Below the Blanket at Royal Botanic Gardens, Edinburgh, produced by Cryptic,  August 2019
“The experience begins with Deep Listening Soundscapes and Water Balance by Kathy Hinde … at times feels more like a smoothed object than an art installation – well-oiled parts perfectly merging to conjure a trancelike state in the observer.

Metallic pipes burst from the undergrowth, echoing supernatural sounds recorded from beneath the mysterious peat bogs of the Flow Country. Around the corner, a majestic interpretation of traditional Japanese water features finds fountains filling pipes that, when full, tip to hit cymbals which ring endlessly into the pollen-thick air. Away from the pond, a winding, vegetal path is cloaked in an enigmatic, otherworldly soundscape that summons the spirit of the wind from the north. The sonic effect is overwhelming as the beautiful plant-life ripples in the breeze.

…the tail end of the trip matures into a wondrous, emotional finish. Kathy Hinde’s surreal Chirp & Drift sees salvaged accordions hanging from a tree like mysterious birds, expanding and contracting to create a powerful soundtrack that echoes over the landscape.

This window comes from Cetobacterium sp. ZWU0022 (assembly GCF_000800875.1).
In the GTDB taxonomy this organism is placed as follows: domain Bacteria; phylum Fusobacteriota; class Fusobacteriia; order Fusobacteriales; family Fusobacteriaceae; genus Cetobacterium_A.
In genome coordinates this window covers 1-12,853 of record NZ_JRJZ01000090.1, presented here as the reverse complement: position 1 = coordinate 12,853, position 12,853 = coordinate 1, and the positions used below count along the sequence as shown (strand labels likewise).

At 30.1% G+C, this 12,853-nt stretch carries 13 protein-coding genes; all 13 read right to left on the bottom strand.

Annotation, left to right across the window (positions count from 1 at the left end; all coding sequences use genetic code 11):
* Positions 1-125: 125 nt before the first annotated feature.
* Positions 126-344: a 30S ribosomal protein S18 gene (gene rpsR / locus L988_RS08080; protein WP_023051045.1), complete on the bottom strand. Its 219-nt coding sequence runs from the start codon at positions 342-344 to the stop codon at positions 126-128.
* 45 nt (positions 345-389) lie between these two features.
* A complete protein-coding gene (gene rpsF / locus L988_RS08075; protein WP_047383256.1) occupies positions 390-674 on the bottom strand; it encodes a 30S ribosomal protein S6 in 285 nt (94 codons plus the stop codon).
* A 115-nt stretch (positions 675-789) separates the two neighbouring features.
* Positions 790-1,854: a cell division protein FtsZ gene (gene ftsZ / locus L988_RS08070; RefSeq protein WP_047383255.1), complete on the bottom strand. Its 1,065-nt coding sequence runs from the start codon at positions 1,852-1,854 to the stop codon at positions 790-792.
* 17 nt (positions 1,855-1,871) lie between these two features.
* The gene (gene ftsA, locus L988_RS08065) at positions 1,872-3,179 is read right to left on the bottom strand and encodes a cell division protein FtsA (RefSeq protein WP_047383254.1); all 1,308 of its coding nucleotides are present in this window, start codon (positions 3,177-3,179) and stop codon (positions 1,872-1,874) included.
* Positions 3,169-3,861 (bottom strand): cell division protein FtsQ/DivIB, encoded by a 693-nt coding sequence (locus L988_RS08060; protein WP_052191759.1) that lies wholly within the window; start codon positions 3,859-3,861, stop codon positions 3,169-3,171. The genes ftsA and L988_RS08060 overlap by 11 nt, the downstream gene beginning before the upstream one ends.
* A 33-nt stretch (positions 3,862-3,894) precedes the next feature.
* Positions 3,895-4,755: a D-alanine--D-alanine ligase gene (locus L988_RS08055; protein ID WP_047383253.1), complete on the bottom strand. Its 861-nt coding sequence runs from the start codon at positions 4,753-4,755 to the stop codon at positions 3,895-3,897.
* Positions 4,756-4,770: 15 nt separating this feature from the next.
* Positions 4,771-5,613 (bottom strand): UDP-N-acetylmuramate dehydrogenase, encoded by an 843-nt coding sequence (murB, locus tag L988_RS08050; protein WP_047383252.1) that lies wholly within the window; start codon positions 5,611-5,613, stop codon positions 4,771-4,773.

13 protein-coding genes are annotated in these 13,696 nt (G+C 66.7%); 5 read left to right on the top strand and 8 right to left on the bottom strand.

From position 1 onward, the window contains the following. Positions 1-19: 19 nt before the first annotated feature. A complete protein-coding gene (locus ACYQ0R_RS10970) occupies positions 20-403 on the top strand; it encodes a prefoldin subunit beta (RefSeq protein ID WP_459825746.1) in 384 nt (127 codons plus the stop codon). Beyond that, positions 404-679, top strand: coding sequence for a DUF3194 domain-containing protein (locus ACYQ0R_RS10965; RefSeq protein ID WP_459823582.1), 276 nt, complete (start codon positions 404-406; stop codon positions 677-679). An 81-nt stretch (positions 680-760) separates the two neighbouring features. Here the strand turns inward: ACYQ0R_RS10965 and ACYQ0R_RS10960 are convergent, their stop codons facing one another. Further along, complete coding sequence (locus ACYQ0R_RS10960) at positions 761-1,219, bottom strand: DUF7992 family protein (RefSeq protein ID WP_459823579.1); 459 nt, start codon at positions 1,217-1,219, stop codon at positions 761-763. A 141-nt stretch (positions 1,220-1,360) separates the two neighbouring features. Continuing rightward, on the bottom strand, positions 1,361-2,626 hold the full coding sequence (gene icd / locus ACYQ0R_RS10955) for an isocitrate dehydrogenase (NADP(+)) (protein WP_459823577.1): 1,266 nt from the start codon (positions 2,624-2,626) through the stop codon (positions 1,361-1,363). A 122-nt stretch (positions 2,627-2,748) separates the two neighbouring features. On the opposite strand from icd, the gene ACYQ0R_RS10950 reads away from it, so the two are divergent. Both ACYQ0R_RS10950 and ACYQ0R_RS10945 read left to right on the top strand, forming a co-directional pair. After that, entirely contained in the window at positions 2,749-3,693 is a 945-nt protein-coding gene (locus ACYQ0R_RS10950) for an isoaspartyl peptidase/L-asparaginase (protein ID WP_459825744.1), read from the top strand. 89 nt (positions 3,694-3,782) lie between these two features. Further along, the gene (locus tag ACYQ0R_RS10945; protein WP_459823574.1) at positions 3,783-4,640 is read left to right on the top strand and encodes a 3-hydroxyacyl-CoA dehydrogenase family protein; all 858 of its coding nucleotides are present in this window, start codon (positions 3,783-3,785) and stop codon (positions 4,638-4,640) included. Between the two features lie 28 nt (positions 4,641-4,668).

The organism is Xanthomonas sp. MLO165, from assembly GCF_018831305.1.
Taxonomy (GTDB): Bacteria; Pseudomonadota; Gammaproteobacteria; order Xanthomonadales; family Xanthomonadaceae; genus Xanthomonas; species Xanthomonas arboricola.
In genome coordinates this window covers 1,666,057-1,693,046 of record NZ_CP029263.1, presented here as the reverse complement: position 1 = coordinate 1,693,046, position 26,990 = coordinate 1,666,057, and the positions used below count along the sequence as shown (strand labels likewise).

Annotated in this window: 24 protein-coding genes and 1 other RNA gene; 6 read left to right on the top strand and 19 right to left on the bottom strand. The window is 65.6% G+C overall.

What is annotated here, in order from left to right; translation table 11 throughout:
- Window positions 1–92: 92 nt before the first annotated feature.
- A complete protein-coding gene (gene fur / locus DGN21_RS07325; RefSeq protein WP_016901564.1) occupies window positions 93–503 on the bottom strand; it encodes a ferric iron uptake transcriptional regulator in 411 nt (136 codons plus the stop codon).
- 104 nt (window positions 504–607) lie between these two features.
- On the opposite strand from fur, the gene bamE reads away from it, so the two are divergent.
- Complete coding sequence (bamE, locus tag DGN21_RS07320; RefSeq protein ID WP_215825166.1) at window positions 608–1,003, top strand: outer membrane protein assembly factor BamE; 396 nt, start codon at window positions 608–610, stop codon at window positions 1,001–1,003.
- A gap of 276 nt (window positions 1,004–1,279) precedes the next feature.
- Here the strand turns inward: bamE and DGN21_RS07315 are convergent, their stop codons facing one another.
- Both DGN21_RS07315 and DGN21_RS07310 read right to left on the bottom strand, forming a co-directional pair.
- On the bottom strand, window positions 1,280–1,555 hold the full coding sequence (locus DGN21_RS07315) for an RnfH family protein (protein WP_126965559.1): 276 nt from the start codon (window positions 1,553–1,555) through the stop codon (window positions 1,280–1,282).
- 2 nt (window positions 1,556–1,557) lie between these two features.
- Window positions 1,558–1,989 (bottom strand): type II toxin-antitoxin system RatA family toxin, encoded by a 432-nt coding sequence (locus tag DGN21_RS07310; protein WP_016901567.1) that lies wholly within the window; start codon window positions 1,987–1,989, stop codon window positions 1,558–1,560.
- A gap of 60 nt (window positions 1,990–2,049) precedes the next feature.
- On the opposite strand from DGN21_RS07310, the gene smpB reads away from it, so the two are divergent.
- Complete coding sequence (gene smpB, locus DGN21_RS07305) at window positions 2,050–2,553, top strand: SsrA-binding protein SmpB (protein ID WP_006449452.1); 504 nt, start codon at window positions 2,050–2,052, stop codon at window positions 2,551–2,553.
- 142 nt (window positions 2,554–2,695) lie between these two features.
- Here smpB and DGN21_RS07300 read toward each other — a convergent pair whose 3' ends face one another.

Down the path by the Gardens’ beautiful, ornate greenhouses, I’m handed a ‘sonic umbrella’ for Hinde’s perfect, ingeniously simple Skylark Walk. The umbrella is equipped with a high-quality speaker that plays a stunning, birdsong-infused minimalist composition that reaches toward pure ecstasy. “  London Student review by James Witherspoon.

Piccard in Space, Opera by Will Gregory, Queen Elizabeth Hall, South Bank Centre, London 2011
“Kathy Hinde’s video is brilliant and often beautiful” The Guardian, Guy Dammann